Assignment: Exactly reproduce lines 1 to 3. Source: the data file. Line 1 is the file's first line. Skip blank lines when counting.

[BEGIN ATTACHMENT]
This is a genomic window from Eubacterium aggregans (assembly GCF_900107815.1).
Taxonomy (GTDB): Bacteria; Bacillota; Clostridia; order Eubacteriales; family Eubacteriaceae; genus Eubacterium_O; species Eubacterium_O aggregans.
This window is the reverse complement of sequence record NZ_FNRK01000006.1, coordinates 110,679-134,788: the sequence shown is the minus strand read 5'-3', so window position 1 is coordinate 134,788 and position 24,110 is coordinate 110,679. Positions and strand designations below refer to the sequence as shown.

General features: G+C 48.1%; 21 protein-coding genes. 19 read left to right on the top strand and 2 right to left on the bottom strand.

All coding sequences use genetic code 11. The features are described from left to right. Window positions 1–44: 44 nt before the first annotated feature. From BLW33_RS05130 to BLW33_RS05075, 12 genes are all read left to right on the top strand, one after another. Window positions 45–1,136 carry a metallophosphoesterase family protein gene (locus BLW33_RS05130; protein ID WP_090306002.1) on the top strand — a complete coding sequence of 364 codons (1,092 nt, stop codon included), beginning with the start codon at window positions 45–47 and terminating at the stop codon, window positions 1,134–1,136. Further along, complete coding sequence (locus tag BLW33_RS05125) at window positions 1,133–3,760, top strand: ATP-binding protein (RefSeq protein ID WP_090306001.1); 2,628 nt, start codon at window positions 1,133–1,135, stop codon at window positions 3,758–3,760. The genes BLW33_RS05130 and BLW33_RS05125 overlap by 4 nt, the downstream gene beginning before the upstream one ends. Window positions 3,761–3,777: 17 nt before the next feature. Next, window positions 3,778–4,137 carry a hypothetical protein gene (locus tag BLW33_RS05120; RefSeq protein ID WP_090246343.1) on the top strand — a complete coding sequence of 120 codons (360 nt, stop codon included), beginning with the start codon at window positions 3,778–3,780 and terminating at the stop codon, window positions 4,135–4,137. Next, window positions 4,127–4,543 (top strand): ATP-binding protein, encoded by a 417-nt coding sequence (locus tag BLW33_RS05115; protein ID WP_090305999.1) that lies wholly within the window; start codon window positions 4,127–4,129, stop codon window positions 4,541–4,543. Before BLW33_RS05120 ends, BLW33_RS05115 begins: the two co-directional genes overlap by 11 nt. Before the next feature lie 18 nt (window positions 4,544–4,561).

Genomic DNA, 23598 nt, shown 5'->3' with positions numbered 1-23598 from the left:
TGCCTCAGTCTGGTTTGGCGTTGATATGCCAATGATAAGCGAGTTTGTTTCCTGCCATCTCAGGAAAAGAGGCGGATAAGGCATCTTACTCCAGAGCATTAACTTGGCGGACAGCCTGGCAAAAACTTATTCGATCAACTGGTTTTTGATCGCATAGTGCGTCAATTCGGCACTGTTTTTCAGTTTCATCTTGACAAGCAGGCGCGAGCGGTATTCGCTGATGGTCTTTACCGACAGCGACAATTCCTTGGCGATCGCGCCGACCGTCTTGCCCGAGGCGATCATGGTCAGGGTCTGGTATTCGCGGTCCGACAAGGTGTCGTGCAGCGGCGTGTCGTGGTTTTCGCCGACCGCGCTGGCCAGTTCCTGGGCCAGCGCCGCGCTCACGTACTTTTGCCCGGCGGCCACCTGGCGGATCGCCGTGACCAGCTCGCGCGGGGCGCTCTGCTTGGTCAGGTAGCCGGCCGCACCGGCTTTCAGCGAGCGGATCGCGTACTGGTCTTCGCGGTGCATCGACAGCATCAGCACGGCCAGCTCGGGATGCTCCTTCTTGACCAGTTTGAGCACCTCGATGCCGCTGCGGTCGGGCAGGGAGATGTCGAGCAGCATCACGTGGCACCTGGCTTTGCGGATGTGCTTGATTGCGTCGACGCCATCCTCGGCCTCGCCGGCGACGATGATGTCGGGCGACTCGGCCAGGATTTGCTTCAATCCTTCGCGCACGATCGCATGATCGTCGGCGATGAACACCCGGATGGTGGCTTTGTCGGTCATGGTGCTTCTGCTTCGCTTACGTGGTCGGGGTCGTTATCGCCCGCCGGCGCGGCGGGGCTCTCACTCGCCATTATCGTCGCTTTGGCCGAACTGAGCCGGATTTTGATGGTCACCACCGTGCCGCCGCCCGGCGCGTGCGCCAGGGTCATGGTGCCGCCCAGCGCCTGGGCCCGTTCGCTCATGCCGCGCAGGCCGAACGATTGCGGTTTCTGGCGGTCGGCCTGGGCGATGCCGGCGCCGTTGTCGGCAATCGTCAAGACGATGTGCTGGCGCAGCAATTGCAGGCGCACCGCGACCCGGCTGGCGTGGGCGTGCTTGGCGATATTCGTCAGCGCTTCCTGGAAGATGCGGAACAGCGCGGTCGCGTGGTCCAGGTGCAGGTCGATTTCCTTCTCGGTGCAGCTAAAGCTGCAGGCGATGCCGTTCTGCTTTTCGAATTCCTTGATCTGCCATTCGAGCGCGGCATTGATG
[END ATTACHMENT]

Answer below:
This is a genomic window from Eubacterium aggregans (assembly GCF_900107815.1).
Taxonomy (GTDB): Bacteria; Bacillota; Clostridia; order Eubacteriales; family Eubacteriaceae; genus Eubacterium_O; species Eubacterium_O aggregans.
This window is the reverse complement of sequence record NZ_FNRK01000006.1, coordinates 110,679-134,788: the sequence shown is the minus strand read 5'-3', so window position 1 is coordinate 134,788 and position 24,110 is coordinate 110,679. Positions and strand designations below refer to the sequence as shown.